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July 23, 2015 7:00 am

‘Concierge Rabbi’ Envisions New Kind of Religious Experience

avatar by Maayan Jaffe-Hoffman / JNS.org

The recent ceremony at the opening of a new synagogue in Turkey. Photo: Karel Valansi.

A synagogue service. Photo: Karel Valansi.

JNS.org – In layman’s terms, “concierge” essentially means a personal assistant. So what exactly does a “concierge rabbi” do?

Just ask Rabbi David Greenspoon of Reisterstown, Md., who founded “Jewtique: Concierge Rabbinic Services.” Though Greenspoon recently took on a new full-time pulpit in Virginia, he hopes his concierge business will continue to feed the souls of both his congregation and other Jews seeking his guidance.

“You have to meet people where they are at and help them realize the depth and quality of the Jewish experience,” Greenspoon tells JNS.org.

A Conservative rabbi, Greenspoon started Jewtique after leaving a full-time pulpit in 2012. While he was exploring his next steps, several congregants approached him about running a High Holiday service. That year, Greenspoon offered an alternative experience in an area church, which turned out to be packed—by some former congregants, but also scores of unaffiliated individuals from the area.

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“I started getting calls to do pastoral counseling, religious services for other holidays, to meet people’s rabbinic needs,” Greenspoon recalls, noting the extensive list of services he now provides, from baby namings to funeral services.

What Greenspoon realized is that the growing population of unaffiliated Jews was met with two options when they had “Jewish needs”—turn to an Orthodox outreach professional, or “rent an unexperienced rabbi.” Greenspoon understood that he offered a commodity in America’s Mid-Atlantic region: someone worldly, modern, and just secular enough, with a rich rabbinical background and education.

“One thing I learned is that external appearances can either create a divide between you and other people or serve as a means to connect,” Greenspoon says, explaining why his wardrobe ranges from hippie garb, to polo shirt and slacks, to suit and tie.

“Some people want a rabbi in pinstripes and tie. Others want to meet at Starbucks and have a low-key conversation in plain sight, without anyone knowing they are meeting with the rabbi,” he says.

Jacalyn Babitz of Ellicott City, Md., says she has a deep appreciation for Greenspoon’s work. A religious Catholic woman, Babitz felt lost when her late husband—a Jew—passed away.

“I had no idea what to do, but I knew my late husband would want a traditional Jewish funeral,” says Babitz, who was referred to Greenspoon by the Jewish funeral home that was making arrangements for her husband.

Babitz says that even during her time of sadness, she immediately connected with Greenspoon and knew he could relate to her late husband.

“It turned out he was into rock and roll and guitar, and so the rabbi and my husband had something in common,” she says. “And he took the time to learn the rest. Rabbi Greenspoon made sure everything was laid out for a memorial service and he explained everything along the way from the way I should greet people, to the candle, to carrying the coffin. These were all things I didn’t know, but he never made me feel like an outsider.”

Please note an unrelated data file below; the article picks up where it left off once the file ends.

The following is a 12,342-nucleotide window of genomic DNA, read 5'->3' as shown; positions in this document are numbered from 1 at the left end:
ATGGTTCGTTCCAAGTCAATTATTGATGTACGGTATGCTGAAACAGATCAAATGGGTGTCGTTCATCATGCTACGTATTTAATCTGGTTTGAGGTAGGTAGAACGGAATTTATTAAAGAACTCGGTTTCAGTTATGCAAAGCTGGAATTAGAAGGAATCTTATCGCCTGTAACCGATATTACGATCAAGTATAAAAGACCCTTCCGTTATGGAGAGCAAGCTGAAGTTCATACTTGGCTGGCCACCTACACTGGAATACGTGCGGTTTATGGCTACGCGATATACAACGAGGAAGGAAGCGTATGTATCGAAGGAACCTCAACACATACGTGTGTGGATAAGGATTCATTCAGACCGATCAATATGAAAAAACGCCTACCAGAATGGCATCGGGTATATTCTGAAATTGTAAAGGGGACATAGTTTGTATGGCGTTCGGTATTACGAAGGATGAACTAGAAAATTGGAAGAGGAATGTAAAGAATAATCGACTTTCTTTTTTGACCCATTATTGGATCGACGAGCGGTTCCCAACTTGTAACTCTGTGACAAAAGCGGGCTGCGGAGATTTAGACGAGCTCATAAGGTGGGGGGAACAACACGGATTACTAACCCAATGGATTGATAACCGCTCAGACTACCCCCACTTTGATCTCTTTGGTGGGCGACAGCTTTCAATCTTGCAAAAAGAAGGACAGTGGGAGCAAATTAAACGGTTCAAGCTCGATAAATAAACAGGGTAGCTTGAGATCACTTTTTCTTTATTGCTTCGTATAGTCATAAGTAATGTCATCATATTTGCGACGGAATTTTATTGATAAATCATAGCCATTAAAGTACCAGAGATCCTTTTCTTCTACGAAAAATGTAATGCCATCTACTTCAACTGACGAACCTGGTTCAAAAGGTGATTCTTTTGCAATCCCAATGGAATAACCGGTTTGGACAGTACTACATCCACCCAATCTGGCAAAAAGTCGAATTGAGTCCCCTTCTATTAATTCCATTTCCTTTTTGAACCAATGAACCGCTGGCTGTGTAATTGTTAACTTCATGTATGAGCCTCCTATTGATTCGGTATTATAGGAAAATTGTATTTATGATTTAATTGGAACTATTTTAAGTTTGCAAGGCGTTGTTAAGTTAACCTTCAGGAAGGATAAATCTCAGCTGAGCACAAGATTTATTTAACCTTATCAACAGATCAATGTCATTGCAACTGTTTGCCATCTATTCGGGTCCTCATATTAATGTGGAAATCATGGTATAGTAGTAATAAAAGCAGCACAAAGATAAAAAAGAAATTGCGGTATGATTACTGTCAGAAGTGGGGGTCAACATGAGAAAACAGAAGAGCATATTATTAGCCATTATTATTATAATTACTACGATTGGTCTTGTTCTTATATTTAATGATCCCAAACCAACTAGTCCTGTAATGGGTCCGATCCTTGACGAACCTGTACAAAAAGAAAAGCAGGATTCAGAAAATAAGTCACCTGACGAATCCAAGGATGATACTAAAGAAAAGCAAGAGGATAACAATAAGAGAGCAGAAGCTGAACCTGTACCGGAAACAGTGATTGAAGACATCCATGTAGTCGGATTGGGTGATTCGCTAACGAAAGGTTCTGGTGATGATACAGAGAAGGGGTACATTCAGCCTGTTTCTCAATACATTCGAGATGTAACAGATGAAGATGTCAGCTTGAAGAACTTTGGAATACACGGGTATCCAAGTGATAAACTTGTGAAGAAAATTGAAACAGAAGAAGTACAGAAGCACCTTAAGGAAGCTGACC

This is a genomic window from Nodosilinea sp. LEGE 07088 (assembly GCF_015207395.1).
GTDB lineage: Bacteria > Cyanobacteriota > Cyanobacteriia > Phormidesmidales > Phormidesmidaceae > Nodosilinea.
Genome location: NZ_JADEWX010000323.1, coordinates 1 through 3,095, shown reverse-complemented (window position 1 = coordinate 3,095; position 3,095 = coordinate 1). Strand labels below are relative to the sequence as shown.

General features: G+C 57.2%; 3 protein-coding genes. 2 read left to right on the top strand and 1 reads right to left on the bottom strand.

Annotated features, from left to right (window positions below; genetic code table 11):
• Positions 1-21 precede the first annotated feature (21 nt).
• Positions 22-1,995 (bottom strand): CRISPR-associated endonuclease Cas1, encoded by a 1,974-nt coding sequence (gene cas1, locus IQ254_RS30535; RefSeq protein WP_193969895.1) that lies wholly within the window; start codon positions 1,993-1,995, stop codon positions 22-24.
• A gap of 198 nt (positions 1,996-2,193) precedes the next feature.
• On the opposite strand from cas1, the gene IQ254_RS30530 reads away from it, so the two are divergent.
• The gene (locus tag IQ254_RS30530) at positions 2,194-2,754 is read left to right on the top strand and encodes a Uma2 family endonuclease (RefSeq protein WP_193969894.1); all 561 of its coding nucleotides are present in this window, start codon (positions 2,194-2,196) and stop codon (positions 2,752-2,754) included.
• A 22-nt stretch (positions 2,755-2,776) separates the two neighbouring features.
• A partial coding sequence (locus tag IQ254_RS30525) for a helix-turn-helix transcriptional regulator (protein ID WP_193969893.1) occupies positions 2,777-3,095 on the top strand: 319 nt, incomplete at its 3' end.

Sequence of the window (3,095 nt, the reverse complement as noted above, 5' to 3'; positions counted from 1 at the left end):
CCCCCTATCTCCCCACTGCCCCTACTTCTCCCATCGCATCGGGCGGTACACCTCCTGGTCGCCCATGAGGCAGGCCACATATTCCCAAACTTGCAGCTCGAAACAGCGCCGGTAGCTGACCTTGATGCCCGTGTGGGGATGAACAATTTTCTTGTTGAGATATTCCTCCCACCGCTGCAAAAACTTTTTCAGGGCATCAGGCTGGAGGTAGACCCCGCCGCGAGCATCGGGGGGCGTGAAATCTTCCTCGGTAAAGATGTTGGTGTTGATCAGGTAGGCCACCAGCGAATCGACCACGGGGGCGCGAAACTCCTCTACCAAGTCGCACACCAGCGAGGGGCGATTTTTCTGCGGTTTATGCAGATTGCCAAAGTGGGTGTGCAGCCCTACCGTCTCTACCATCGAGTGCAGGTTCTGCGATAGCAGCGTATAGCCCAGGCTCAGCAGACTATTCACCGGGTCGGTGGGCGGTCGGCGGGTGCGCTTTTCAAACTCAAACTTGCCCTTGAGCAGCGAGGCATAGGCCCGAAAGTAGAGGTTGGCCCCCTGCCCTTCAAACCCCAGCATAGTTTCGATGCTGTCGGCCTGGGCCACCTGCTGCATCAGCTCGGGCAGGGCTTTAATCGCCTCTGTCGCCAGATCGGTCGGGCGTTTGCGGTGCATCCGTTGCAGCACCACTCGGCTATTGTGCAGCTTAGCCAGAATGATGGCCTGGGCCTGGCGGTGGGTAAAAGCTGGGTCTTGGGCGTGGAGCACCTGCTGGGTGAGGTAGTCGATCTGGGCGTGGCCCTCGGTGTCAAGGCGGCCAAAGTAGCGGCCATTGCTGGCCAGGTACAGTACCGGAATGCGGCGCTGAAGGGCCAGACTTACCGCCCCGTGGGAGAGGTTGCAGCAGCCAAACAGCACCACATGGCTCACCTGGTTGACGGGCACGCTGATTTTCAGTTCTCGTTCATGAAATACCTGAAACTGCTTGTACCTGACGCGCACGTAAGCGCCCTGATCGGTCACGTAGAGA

Babitz says she and her husband used to celebrate both Christian and Jewish holidays together. But she had never planned a Jewish memorial service.

“Sometimes people make you feel like an outsider and then you don’t want to do it at all, because you think, ‘People are going to look down on me.’ I was feeling like that, were the Jews going to think I was a sinner or my late husband wasn’t the perfect Jew because he was married to me. Rabbi Greenspoon says to me, ‘It doesn’t matter. … It doesn’t matter who you are, what religion you are. This event will bring people closer together.’ And it did,” says Babitz.

Greenspoon’s focus on the self-perceived “outsider” extends to the Jewish community itself. The Pew Research Center’s much-debated 2013 “A Portrait of Jewish Americans” survey found that more than one-in-five Jewish adults (22 percent) say they are atheist, agnostic, or nothing in particular. The same study identified a 58-percent intermarriage rate among U.S. Jews. Greenspoon says his services are geared towards serving this sector of the Jewish population.

Rabbi Jessica Minnen, resident rabbi of New York’s OneTable initiative, which brings together Jews in their 20s and 30s for Shabbat dinners, says people with rabbinical degrees today have the opportunity to be “all kinds of rabbis.” The constituency of post-college/pre-family Jews, she says, “does not necessarily have access to the traditional pulpit rabbinate.”

“So it is about being present in the places and at the times that these people are trying to create their lives and determine what, if anything, Judaism has to do with them,” Minnen says, adding that “no one human being—not even the best pulpit rabbi—can meet all the needs of everyone who passes through the walls of his or her synagogue.”

Greenspoon says he sees his rabbinical colleagues beginning to follow in his footsteps, both to diversify their sources of income and to better build a community—not just a congregation.

“Concierge rabbis are going to be more and more common down the road,” he says. “For the rabbinate to survive—and the Jewish people to thrive—we’re going to have to be more nimble.”

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